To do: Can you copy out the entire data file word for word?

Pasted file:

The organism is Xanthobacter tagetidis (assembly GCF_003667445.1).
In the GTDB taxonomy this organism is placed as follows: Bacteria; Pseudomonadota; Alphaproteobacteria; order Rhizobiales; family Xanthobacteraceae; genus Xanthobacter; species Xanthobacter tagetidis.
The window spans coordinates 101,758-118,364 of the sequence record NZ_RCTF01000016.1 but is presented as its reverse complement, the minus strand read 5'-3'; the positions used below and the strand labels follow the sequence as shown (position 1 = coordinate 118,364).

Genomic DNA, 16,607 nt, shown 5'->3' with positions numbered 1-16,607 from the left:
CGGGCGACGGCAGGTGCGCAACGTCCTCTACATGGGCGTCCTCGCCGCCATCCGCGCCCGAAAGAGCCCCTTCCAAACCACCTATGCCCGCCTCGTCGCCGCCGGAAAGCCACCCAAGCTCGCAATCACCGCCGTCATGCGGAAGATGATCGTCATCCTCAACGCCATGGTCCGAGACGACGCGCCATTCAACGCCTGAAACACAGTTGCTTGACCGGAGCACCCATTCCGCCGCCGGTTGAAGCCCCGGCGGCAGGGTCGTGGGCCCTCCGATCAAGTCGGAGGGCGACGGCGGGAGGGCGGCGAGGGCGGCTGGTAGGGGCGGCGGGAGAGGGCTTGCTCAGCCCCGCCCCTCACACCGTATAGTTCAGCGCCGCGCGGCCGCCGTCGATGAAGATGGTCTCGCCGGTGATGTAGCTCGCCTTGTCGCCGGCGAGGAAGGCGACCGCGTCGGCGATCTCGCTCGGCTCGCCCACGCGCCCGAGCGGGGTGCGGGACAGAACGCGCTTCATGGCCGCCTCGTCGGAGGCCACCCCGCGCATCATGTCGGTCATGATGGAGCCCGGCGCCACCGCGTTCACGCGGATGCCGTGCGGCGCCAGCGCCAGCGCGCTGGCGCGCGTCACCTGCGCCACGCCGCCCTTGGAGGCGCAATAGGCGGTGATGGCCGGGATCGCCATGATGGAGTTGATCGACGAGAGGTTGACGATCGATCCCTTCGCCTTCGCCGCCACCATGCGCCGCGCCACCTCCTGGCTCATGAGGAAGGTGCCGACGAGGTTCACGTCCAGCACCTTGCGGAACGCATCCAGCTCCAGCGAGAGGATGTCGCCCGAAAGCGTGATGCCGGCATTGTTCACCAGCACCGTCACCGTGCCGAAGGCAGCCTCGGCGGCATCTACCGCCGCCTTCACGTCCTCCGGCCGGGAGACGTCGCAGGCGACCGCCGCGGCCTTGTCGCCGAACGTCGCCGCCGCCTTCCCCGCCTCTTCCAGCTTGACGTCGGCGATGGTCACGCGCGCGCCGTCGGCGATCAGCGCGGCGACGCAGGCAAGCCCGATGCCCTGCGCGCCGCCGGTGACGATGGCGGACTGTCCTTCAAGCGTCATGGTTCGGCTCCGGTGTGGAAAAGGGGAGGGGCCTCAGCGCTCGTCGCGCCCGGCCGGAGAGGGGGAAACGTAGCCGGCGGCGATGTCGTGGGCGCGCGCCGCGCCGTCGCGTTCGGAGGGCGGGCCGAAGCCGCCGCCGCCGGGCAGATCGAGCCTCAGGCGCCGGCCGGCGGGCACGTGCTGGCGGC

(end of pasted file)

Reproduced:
The organism is Xanthobacter tagetidis (assembly GCF_003667445.1).
In the GTDB taxonomy this organism is placed as follows: Bacteria; Pseudomonadota; Alphaproteobacteria; order Rhizobiales; family Xanthobacteraceae; genus Xanthobacter; species Xanthobacter tagetidis.
The window spans coordinates 101,758-118,364 of the sequence record NZ_RCTF01000016.1 but is presented as its reverse complement, the minus strand read 5'-3'; the positions used below and the strand labels follow the sequence as shown (position 1 = coordinate 118,364).

Genomic DNA, 16,607 nt, shown 5'->3' with positions numbered 1-16,607 from the left:
CGGGCGACGGCAGGTGCGCAACGTCCTCTACATGGGCGTCCTCGCCGCCATCCGCGCCCGAAAGAGCCCCTTCCAAACCACCTATGCCCGCCTCGTCGCCGCCGGAAAGCCACCCAAGCTCGCAATCACCGCCGTCATGCGGAAGATGATCGTCATCCTCAACGCCATGGTCCGAGACGACGCGCCATTCAACGCCTGAAACACAGTTGCTTGACCGGAGCACCCATTCCGCCGCCGGTTGAAGCCCCGGCGGCAGGGTCGTGGGCCCTCCGATCAAGTCGGAGGGCGACGGCGGGAGGGCGGCGAGGGCGGCTGGTAGGGGCGGCGGGAGAGGGCTTGCTCAGCCCCGCCCCTCACACCGTATAGTTCAGCGCCGCGCGGCCGCCGTCGATGAAGATGGTCTCGCCGGTGATGTAGCTCGCCTTGTCGCCGGCGAGGAAGGCGACCGCGTCGGCGATCTCGCTCGGCTCGCCCACGCGCCCGAGCGGGGTGCGGGACAGAACGCGCTTCATGGCCGCCTCGTCGGAGGCCACCCCGCGCATCATGTCGGTCATGATGGAGCCCGGCGCCACCGCGTTCACGCGGATGCCGTGCGGCGCCAGCGCCAGCGCGCTGGCGCGCGTCACCTGCGCCACGCCGCCCTTGGAGGCGCAATAGGCGGTGATGGCCGGGATCGCCATGATGGAGTTGATCGACGAGAGGTTGACGATCGATCCCTTCGCCTTCGCCGCCACCATGCGCCGCGCCACCTCCTGGCTCATGAGGAAGGTGCCGACGAGGTTCACGTCCAGCACCTTGCGGAACGCATCCAGCTCCAGCGAGAGGATGTCGCCCGAAAGCGTGATGCCGGCATTGTTCACCAGCACCGTCACCGTGCCGAAGGCAGCCTCGGCGGCATCTACCGCCGCCTTCACGTCCTCCGGCCGGGAGACGTCGCAGGCGACCGCCGCGGCCTTGTCGCCGAACGTCGCCGCCGCCTTCCCCGCCTCTTCCAGCTTGACGTCGGCGATGGTCACGCGCGCGCCGTCGGCGATCAGCGCGGCGACGCAGGCAAGCCCGATGCCCTGCGCGCCGCCGGTGACGATGGCGGACTGTCCTTCAAGCGTCATGGTTCGGCTCCGGTGTGGAAAAGGGGAGGGGCCTCAGCGCTCGTCGCGCCCGGCCGGAGAGGGGGAAACGTAGCCGGCGGCGATGTCGTGGGCGCGCGCCGCGCCGTCGCGTTCGGAGGGCGGGCCGAAGCCGCCGCCGCCGGGCAGATCGAGCCTCAGGCGCCGGCCGGCGGGCACGTGCTGGCGGC